Steve’s up in Toronto this week working at the home base for his company. He has been ordered to return home with a suitcase of Coffee Crisps. I think he’s enjoying the quiet time in the hotel after work. He may not return home. We may have to consciously uncouple.
In addition to the discovery of poutine, Steve was amazed that his Canadian counterparts left the office at 5:00. Here in New York City, the same workers stay at their desk for another couple of hours.
Working 12-hour days for many New York City professionals is do-able, because many have simply decided to not have children and, therefore, don’t have to relocate to far-off suburbs. They live a short distance from work and don’t have a second shift at home. If you combine your income with a spouse’s full time income, you can afford a very nice lifestyle with dinners in the West Village and two-week vacations to Brasil.
Rebecca Rosen has a nice piece in the Atlantic about over-worked Americans. I love a good compare and contrast of international public policies:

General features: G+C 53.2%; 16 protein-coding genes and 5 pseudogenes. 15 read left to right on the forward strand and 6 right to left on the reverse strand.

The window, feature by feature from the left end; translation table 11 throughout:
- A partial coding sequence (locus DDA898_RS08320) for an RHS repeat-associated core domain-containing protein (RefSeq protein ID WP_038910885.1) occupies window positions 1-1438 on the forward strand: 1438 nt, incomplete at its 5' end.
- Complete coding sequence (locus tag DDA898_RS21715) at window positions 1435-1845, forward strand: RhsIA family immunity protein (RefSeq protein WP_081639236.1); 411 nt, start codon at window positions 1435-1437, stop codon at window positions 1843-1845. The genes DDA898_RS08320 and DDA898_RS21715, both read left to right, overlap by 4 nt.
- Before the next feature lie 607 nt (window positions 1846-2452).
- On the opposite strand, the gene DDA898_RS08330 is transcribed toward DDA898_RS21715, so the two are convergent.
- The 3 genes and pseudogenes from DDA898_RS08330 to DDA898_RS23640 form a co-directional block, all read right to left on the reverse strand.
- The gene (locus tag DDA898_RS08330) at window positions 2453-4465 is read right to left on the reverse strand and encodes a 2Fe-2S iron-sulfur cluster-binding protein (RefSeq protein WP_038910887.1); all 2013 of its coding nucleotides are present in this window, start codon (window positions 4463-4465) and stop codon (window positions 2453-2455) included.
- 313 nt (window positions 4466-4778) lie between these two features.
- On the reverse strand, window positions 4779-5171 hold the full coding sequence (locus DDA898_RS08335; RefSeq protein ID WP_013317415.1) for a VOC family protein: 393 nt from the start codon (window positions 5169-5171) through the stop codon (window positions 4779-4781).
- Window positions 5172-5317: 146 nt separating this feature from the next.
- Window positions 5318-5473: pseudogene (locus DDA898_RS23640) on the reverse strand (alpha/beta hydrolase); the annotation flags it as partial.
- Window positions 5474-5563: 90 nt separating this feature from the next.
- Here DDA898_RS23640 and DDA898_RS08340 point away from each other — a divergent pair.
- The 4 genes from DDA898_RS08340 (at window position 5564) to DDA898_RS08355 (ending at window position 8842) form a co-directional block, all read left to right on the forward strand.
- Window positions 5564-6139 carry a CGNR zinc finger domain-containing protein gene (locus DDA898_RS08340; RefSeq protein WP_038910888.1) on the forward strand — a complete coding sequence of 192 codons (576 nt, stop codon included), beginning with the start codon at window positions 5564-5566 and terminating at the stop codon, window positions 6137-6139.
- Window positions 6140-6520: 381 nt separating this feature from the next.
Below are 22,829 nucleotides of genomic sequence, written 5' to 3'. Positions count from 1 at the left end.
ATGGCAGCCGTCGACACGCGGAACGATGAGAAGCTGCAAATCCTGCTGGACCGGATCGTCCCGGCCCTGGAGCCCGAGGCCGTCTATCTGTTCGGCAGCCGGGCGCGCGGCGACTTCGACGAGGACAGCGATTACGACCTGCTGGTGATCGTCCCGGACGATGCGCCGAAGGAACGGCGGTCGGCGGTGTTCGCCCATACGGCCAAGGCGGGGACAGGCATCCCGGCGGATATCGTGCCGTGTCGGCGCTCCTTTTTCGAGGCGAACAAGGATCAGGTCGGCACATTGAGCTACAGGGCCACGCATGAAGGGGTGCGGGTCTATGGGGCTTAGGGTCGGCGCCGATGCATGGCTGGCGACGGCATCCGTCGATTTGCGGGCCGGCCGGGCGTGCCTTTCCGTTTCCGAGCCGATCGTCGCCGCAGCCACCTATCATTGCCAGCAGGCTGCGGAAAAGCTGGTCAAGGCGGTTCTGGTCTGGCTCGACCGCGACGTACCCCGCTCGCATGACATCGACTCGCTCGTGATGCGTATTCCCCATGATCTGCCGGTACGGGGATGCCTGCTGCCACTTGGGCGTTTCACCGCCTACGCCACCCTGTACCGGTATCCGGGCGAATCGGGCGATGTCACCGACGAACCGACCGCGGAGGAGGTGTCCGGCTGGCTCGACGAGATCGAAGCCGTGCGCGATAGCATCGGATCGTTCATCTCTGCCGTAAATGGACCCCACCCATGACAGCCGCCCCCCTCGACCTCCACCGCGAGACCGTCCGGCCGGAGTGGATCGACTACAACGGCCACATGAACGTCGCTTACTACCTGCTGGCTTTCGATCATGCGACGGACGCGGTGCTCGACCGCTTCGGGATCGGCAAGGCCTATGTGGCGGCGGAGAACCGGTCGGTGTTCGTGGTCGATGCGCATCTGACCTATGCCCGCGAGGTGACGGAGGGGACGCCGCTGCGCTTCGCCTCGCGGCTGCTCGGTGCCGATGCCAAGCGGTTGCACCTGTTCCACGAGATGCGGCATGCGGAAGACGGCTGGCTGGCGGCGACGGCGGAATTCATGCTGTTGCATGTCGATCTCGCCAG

Other countries limit work hours by law (the European Union’s Working Time Directive, for instance) to both keep workers from being exploited, burned out or, in the case of Germany in particular, to keep unemployment low by spreading out work hours among more workers. Other countries also value refreshed workers and family and leisure time, and have paid leave policies when children are born, fostered, or adopted, in addition to sick time. They have paid vacation policies of as much as 30 days. In Denmark, every parent gets two “nurture days” per child until the child is eight, in order to make it to parent-teacher conferences, the school play, etc.—things that in this country, many white collar workers guiltily slink out under the radar to rush to, and working class people risk getting fired to do. In the UK, within the first year that they implemented a “Right to Request” flexible work hours (which give employees the right to put together a plan for how to get their work done in a flexible way and employers could only turn them down if they could show it would hurt the business bottom line) more than one million families requested such schedules and business kept humming right along.
In the United States, we have no such policies. We value work. We work among the most extreme hours, behind only Japan and South Korea. Our divided political system has yet to figure out what the proper role of government should even be, and we hate taxes. Ironically, the OECD has done studies that have found that the U.S. spends about as much as Sweden on health and welfare—it’s just that they pool their money to pay for everyone, and in the U.S., it all comes out of private pockets.